House Bill 873 Would Prohibit the Sale of Aquatic Life for Aquarium Purposes

26 Jan, 2015

Species like Moorish Idols and Teardrop Butterflies, once routine exports from Hawaii, are species notably absent from the West Hawaii Fishery's White List. But proposed legislation could make even that compromise a moot point. Photo Credit: Amanda Pollock/USFWS.

Species like Moorish Idols and Teardrop Butterflies, once routine exports from Hawaii, are species notably absent from the West Hawaii Fishery’s White List. But proposed legislation could make even that compromise a moot point. Photo Credit: Amanda Pollock/USFWS.

With the fourth day of the 2015 legislative session in Hawaii drawing to a close, there are two new aquarium fishery-related bills pending introduction in the House. The first is HB 873, which would prohibit the sale of aquatic life for aquarium purposes. HB 873 will be introduced by Representative Kaniela Ing at the request of another party. This new bill is the House version of Senate Bill 322, which was introduced in the Senate on 23 January by Senators Russell Ruderman, Rosalyn Baker and Suzanne Chun Oakland.

Context for the Proposed Prohibition

Unlike SB 322, HB 873 provides several paragraphs of context for why the sale of aquatic life for aquarium purposes should be prohibited statewide. For example, the Bill claims that Hawaii’s reefs are over-harvested for the aquarium trade and that the resulting loss of wildlife “threatens Hawaii’s reef environments and the socioeconomic benefits they provide.” Specifically the Bill claims that the aquarium fishery harms tourism, which is, according to the Bill, “a crucial contributor to the State’s economy, and as sustenance for local families.”

In particular, the Bill alleges the aquarium fishery is not well managed and that existing regulations have “thus far failed to maintain populations of crucial species at levels necessary to protect Hawaii’s coral reefs.” Specifically, HB 873 claims the aquarium trade has overfished reef herbivores such as the yellow tang (Zebrasoma flavescens). “Without herbivorous fish,” the Bill states, “the long-term stability of these fragile ecosystems is in jeopardy.” 

While stating that the damage to the reefs as a result of the aquarium fishery is significant, HB 873 claims the fishery itself provides little economic benefit to Hawaii. The rationalization for a prohibition on sale of Hawaiian aquatic life for aquarium purposes is summed up in the Bill as follows:

Wildlife left on reefs benefits the reefs. Restoring herbivorous fish populations is essential for the protection of Hawaii’s coral reefs and the current and future socioeconomic well-being of Hawaii’s people, which is tied to this unique marine environment.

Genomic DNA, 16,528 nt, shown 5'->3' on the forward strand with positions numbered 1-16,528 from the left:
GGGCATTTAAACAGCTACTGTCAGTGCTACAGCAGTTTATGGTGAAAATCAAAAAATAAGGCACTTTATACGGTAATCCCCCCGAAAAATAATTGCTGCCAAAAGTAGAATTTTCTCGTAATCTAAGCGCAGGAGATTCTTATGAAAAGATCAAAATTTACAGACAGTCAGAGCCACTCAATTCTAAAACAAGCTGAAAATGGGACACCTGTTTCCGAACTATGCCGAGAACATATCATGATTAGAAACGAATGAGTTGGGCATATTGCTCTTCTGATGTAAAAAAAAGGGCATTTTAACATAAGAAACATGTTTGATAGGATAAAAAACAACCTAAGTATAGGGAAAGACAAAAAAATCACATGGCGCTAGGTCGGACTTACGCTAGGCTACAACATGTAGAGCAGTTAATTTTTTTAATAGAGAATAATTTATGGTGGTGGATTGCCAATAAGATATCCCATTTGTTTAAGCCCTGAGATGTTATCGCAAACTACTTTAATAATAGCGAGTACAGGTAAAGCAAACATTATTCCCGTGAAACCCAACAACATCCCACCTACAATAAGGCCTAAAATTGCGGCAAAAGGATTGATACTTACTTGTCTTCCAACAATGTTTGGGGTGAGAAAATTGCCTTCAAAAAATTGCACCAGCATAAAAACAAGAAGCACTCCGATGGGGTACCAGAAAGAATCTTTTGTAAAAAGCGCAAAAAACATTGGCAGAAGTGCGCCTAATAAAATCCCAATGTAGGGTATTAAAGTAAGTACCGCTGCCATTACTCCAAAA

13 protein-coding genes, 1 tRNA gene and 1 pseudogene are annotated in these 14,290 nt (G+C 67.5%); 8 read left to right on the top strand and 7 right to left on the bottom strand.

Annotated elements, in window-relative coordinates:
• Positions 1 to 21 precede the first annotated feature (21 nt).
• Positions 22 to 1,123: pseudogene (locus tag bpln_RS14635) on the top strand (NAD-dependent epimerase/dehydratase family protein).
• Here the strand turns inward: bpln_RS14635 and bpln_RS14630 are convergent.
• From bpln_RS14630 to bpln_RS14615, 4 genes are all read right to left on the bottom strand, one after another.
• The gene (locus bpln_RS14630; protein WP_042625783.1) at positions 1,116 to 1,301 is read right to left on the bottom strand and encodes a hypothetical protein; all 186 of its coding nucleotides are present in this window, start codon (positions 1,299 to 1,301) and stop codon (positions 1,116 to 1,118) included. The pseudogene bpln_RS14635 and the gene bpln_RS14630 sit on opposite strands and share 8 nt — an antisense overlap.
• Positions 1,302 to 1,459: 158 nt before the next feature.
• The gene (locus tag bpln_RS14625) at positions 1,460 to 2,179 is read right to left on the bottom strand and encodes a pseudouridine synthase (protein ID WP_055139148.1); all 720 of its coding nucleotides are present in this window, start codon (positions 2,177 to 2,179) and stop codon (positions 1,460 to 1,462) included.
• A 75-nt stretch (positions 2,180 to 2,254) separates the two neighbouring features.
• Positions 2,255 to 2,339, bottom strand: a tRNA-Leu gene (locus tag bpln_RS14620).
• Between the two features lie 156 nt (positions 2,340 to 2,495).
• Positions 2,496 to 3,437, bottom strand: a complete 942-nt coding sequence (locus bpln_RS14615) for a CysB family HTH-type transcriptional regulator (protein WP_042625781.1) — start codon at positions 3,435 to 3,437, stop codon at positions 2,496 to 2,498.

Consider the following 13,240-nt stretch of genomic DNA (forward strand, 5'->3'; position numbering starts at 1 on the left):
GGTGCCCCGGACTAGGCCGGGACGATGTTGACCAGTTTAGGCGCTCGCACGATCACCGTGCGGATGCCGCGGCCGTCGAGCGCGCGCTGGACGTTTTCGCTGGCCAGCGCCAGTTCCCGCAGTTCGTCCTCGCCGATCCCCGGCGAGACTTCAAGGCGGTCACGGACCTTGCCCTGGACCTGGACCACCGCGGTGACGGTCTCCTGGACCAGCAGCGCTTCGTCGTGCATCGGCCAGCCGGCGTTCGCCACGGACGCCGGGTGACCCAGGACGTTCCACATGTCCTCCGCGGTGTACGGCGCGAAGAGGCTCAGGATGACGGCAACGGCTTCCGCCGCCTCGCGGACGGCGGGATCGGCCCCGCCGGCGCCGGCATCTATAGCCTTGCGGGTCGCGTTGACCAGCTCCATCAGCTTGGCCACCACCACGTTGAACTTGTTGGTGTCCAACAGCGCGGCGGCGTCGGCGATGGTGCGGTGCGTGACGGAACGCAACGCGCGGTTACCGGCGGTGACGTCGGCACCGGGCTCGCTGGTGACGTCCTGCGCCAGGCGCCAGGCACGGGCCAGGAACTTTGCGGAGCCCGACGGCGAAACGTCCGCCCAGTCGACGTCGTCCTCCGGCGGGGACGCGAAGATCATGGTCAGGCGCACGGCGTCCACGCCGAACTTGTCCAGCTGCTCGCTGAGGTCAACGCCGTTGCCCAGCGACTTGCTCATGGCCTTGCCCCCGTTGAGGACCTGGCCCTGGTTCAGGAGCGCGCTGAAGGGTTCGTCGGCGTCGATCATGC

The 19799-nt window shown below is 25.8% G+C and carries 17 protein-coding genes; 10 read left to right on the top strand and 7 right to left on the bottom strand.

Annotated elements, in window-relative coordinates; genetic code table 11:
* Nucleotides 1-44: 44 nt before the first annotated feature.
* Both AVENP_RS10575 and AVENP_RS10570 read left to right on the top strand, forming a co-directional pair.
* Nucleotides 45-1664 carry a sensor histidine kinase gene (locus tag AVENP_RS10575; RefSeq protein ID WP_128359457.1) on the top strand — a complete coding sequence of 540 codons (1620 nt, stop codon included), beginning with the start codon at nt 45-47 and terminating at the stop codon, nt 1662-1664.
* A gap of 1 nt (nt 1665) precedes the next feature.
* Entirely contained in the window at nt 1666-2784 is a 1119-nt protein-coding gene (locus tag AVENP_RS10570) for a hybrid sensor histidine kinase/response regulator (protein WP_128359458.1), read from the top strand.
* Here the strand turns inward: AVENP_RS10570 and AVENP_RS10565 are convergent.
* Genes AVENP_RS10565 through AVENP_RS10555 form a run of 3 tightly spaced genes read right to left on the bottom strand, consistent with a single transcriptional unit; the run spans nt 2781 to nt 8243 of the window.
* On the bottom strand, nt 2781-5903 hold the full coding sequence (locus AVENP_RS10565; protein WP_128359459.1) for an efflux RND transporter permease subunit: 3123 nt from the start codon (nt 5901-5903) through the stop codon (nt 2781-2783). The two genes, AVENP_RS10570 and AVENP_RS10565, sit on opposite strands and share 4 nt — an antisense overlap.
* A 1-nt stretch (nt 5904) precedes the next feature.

Draft Language and Penalties

In addition to contextualizing the prohibition, HB 873 proposes draft language for a new section of Chapter 188 of the Hawaii Revised Statutes. The draft language is nearly identical to the proposed language in SB 322 and states at the outset:

It shall be unlawful for any person at any time to knowingly or intentionally sell or offer to sell, for aquarium purposes, aquatic life taken from any of the waters within the jurisdiction of the State.

Penalties under the new law could reach $3000 and up to 90 days in prison in addition to an administrative fine of not more than $1000 for each specimen of aquatic life sold, seizure and forfeiture of specimens, commercial license, vessel and equipment. If passed, the new law would go into effect 1 January 2016.

Inconsistent with the State’s Own Data

The Bill in its current form provides many statistics that are inconsistent with peer reviewed fishery data. While fisheries mangers acknowledge there is room for improvement in the fishery, they also point out that the aquarium fishery is one of the best studied fisheries in the State. In fact, the State’s own Department of Land and Natural Resources (DLNR) Division of Aquatic Resources (DAR) has consistently said the fishery can be managed sustainably and has published data showing that fishery management practices in place since 1999 in West Hawaii (Hawaii’s largest aquarium fishery) are effective. A report on the West Hawaii Regional Fisheries Management Area (WHRFMA) was submitted to the Legislature by DLNR and provides specific data against which legislators can fact-check the unsourced statistics put forth in the Bill. As a result, any discussion concerning HB 873 should be a data-centered discussion as opposed to an emotional one.

What’s Next?

HB 873 is the fifth aquarium fishery-related bill either already introduced or pending introduction in the Hawaii Legislature this year. The bill introduction cutoff date is Thursday, and more aquarium fishery-related bills may be introduced. After being introduced, bills will be referred to committee. At that time, public testimony may be appropriate. Stay tuned to The Good Catch Blog and The Good Catch Blog Facebook page, as well as to CORAL Magazine for the latest on these bills affecting the Hawaii aquarium trade.

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About the author

Ret Talbot
Ret Talbot

Ret Talbot is an award-winning writer and photojournalist who writes frequently on sustainability issues. He lives with his wife, artist Karen Talbot, in Rockland, Maine.

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